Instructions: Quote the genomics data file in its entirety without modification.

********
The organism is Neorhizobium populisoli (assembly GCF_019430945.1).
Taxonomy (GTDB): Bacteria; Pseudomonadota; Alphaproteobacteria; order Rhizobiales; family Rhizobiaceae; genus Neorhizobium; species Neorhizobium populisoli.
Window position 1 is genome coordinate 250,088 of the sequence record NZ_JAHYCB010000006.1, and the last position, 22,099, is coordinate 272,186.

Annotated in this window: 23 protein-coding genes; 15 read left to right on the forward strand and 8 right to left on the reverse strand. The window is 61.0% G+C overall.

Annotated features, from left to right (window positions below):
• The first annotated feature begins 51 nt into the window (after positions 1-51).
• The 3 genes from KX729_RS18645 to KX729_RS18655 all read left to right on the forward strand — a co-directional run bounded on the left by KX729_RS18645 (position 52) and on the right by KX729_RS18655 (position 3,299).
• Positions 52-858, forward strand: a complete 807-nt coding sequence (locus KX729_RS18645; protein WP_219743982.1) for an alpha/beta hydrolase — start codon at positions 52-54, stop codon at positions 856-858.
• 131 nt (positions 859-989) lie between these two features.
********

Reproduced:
The organism is Neorhizobium populisoli (assembly GCF_019430945.1).
Taxonomy (GTDB): Bacteria; Pseudomonadota; Alphaproteobacteria; order Rhizobiales; family Rhizobiaceae; genus Neorhizobium; species Neorhizobium populisoli.
Window position 1 is genome coordinate 250,088 of the sequence record NZ_JAHYCB010000006.1, and the last position, 22,099, is coordinate 272,186.

Annotated in this window: 23 protein-coding genes; 15 read left to right on the forward strand and 8 right to left on the reverse strand. The window is 61.0% G+C overall.

Annotated features, from left to right (window positions below):
• The first annotated feature begins 51 nt into the window (after positions 1-51).
• The 3 genes from KX729_RS18645 to KX729_RS18655 all read left to right on the forward strand — a co-directional run bounded on the left by KX729_RS18645 (position 52) and on the right by KX729_RS18655 (position 3,299).
• Positions 52-858, forward strand: a complete 807-nt coding sequence (locus KX729_RS18645; protein WP_219743982.1) for an alpha/beta hydrolase — start codon at positions 52-54, stop codon at positions 856-858.
• 131 nt (positions 859-989) lie between these two features.